The holiday season generates an increase in serious burns, primarily because there’s more opportunity for accidental fires during winter months.
5 easy ways to avoid holiday fires
1. Check your outlets and power strips.
It’s easy to overload, especially with decorative lights.
If the strip feels warm, or there are any dark marks around the outlet, shut it down and replace it.
State Farm Insurance suggests looking for CSA or UL certification marks, indicating the lights were tested and met the product safety standards. Due to the high volume and low manufacturing cost, Christmas lights are a common counterfeit.
2. Care for your Christmas tree.
Indoor Christmas trees are very flammable, and often the first thing ignited in a holiday fire.
Get your tree as fresh as possible, and water it every day. Keep it away from fireplaces, wood stoves, candles—any obvious fire sources.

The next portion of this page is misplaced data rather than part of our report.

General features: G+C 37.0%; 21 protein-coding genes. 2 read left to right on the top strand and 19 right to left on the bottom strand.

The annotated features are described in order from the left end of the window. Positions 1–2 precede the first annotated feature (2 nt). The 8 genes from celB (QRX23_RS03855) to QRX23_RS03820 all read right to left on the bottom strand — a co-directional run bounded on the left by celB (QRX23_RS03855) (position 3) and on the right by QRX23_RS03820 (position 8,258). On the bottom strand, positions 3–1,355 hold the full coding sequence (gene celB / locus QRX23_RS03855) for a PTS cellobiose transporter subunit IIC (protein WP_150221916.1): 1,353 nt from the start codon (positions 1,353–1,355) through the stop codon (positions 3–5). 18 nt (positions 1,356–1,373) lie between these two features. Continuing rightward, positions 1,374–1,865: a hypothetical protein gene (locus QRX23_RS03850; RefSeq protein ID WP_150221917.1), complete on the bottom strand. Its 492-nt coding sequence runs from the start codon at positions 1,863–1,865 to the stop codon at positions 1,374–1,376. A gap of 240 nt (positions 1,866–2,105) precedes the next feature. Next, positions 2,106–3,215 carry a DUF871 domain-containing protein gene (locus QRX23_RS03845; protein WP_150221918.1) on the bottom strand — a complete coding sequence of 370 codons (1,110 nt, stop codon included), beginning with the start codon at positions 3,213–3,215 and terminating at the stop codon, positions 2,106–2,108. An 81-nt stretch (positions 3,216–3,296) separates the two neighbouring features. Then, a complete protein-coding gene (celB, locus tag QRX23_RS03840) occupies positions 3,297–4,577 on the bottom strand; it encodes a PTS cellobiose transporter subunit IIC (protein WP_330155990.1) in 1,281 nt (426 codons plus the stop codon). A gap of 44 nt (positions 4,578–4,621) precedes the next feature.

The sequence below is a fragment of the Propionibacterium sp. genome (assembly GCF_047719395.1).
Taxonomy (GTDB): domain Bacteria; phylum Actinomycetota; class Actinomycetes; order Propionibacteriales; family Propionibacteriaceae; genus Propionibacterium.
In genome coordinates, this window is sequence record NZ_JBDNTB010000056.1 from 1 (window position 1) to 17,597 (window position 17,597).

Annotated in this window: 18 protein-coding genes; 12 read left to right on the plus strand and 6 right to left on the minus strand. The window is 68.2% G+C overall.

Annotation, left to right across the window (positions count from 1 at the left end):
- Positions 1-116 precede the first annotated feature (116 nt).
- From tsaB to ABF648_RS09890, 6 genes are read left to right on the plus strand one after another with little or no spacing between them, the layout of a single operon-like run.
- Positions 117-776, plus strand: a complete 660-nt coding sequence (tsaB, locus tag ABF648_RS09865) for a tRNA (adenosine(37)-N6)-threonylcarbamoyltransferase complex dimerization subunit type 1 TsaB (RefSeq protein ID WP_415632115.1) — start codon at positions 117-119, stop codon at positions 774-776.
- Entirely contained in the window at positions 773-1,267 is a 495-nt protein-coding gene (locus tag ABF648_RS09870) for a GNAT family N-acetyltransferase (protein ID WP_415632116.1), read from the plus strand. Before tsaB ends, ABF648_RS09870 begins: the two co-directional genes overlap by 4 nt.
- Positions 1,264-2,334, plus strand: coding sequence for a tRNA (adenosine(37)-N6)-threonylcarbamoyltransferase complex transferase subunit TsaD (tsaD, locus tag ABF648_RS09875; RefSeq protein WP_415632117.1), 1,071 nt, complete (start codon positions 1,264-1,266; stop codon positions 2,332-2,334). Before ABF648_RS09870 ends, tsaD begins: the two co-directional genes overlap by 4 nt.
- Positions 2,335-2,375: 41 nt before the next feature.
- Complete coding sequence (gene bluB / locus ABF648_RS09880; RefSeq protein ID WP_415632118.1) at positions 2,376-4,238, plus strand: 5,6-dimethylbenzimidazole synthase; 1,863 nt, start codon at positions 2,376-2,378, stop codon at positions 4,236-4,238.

3. If you have a fireplace, ask these questions:
– When was the chimney last cleaned?
– Is the fireplace area clear of clutter and debris?
– Does everyone know the fireplace rules—including not to burn gift wrap? (It can ignite and burn very intensely.)
4. New rule: you can’t leave the kitchen when cooking.
Simply being more attentive can prevent most cooking fires and burns from hot panhandles.
You should move potholders, towels, and any paper away from the stove top.
5. Give your stuff some room.
– Keep holiday decorations away from vents and heat sources.
– Never stack electronics on top of each other.
– Keep space heaters 3 feet away from anything flammable items.
In my nearly 30 years representing injured people, I have seen terrible injuries and fatalities. But some of the very worst injuries I have ever seen are burns.
One more thing …
Check your smoke detectors and fire extinguishers.
Most of us forget to do this regularly—don’t want to wait until a fire has started to find out you forgot to replace smoke detector batteries.
As for your fire extinguisher, do you know where it is located?
If you have to stop and think about it, go find it now.
If it’s expired, pick up a new one while doing your holiday shopping.
Have a safe and happy holiday season!
Get more information on fire and burn prevention from the National Fire Protection Association.
Fire image courtesy of artur84, freedigitalphotos.net. Power cord image courtesy of flickr user State Farm. Post originally published on 12-16-14, updated 12-20-16.